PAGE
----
Rabbit Stew in a creamy mustard sauce.

Ok, I did need two pots and one fry pan to pull this dish together the way I wanted it and I am unsure how to get it to less and get the same dish…

This meal was made out of the my most favorite part of the rabbit the back saddles, they are without a doubt the “tenderloin” of the rabbit to me, love! love this cut.. I had boned the meat out and then aged it for a full three days in the coldest part of the fridge. I then cut them into little cubes, remember to take off the white skin on these so they stay amazing tender morsels.

In one pot a cooked up a number of med diced potato’s and in another I just heated back a pot filled with a bag of frozen green beans..

In a bowl, I mixed one cup of thick greek yogurt (could use sour cream in a pinch but you want the yogurt tang if you can get it) with two heaping spoons of seedy mustart, one was dandilion and the other was a mixed seed honey mustart, a pinch of salt was added and mixed in.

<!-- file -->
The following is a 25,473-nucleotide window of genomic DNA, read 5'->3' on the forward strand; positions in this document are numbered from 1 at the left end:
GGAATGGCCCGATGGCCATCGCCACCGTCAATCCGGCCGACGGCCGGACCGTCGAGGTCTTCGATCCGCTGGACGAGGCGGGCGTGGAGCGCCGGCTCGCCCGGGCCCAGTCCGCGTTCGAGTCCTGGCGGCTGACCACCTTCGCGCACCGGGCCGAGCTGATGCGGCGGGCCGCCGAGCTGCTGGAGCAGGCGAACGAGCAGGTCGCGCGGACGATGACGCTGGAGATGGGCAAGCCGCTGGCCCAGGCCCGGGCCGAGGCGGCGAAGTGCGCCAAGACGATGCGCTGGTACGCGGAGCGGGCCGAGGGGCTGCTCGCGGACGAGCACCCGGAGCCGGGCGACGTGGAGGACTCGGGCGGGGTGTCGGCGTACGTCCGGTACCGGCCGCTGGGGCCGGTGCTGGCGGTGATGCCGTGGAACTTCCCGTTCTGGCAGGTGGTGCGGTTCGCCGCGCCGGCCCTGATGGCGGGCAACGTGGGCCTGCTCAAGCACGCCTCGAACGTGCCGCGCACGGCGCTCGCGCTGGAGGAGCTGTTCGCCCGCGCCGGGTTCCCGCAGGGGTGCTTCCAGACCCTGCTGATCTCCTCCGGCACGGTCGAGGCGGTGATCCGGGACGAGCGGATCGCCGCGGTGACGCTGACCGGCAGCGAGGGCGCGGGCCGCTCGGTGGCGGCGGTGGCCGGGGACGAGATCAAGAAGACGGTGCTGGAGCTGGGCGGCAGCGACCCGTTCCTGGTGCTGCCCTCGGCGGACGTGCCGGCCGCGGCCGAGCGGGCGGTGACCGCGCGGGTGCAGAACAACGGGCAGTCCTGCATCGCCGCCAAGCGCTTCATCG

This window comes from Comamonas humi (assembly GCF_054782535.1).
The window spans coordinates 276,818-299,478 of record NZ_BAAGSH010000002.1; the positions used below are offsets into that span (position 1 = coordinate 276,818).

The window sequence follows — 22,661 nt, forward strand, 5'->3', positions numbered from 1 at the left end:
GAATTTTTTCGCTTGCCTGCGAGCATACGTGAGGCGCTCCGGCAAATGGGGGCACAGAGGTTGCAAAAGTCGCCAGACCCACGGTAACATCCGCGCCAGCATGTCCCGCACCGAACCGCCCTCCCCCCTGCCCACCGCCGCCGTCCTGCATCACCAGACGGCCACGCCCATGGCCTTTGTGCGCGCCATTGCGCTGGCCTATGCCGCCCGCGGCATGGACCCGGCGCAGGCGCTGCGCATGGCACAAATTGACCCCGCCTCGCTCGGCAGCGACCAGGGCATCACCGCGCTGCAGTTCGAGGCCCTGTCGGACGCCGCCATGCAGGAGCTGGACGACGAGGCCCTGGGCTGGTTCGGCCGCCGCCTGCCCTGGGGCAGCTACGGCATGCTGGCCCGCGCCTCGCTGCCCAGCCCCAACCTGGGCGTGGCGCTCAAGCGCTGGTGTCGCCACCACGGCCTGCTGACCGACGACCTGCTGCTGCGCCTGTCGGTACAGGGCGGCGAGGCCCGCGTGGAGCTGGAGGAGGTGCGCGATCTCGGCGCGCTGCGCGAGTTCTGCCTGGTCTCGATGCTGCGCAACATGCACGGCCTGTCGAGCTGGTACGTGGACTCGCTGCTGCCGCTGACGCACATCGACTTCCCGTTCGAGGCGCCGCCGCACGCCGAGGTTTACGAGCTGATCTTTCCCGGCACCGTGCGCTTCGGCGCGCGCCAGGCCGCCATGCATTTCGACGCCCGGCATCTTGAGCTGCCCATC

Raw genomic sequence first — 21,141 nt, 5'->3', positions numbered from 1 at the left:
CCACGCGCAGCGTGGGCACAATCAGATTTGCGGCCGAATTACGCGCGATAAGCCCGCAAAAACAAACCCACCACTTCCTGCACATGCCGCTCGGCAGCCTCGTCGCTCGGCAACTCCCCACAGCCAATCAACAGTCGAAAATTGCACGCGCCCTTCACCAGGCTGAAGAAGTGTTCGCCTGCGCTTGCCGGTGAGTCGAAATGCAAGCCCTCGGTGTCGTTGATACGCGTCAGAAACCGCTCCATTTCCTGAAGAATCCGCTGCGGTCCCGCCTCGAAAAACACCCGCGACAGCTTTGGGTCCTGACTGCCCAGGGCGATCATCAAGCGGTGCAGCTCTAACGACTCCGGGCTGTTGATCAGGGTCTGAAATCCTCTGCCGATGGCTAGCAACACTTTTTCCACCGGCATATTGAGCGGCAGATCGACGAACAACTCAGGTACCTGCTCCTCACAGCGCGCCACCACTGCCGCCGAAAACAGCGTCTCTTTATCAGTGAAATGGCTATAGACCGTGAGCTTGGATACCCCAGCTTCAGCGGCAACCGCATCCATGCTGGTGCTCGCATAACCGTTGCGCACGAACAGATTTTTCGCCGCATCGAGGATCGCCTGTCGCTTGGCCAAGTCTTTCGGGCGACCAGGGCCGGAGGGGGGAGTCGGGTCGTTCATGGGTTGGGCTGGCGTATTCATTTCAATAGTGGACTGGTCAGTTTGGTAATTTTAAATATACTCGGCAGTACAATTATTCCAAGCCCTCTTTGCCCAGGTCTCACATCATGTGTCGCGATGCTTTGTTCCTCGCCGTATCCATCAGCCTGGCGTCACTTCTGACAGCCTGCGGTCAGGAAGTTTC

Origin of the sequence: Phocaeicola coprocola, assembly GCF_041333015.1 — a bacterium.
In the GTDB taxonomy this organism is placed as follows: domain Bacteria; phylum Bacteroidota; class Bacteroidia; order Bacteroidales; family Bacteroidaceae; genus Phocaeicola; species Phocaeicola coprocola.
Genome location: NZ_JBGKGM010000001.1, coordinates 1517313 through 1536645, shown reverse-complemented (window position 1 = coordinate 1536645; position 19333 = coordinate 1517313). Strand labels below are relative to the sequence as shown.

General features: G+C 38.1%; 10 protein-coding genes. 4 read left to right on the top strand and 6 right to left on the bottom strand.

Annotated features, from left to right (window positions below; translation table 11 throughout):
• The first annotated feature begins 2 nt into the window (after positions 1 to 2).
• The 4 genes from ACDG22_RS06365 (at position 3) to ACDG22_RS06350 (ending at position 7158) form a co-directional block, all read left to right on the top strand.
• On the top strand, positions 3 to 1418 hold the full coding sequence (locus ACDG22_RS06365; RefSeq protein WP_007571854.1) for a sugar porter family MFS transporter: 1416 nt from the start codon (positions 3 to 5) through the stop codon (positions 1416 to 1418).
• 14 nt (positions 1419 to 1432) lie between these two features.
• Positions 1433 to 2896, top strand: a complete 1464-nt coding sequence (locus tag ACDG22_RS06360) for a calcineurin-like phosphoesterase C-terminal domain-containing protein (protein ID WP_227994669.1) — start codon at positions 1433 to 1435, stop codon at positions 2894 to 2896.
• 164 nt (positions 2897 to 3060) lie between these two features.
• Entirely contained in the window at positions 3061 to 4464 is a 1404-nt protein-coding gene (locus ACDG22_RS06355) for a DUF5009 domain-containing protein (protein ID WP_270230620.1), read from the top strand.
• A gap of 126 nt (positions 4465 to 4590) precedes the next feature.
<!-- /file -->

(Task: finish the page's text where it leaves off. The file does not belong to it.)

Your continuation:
I sliced a large onion, and put in some good quality olive oil in the cast iron and heated it till med hot, then added in the rabbit cubes and the onion and let the first side get browned before flipping, I drained both veggies, for three servings (there was enough meat to increase the veggies to make it a four person serving if wanted), I used the saddlebacks for two rabbits, two large potato’s diced, 2 cups of green beans, and one large onion.

Once the meat is cooked though a matter of a few minutes, I added the hot pototat and green beans, gentley folding them into together to heat though, at this point and put my cup of mustard sauce over top and mixed in.. allowed to just get back to simmer point and removed to serve..  you could serve this with a side salad or a fresh bun.

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1 Response to Rabbit Stew in a creamy mustard sauce.

  1. Deb Weyrich-Cody says:

    You can cut back to just one pot for veggies by steaming your potatoes first, then throw your bagged veg in later so both wind up finishing at the same time. Steaming veggies, yes even root veg, is SO much faster ’cause you never really slow the cooking water down like you do by boiling – it can come to a boil while you’re prepping – PLUS more of the nutrition stays where it belongs instead of being washed off in the cooking pot: ) so you’re conserving nutrition, time, water and energy as well; )

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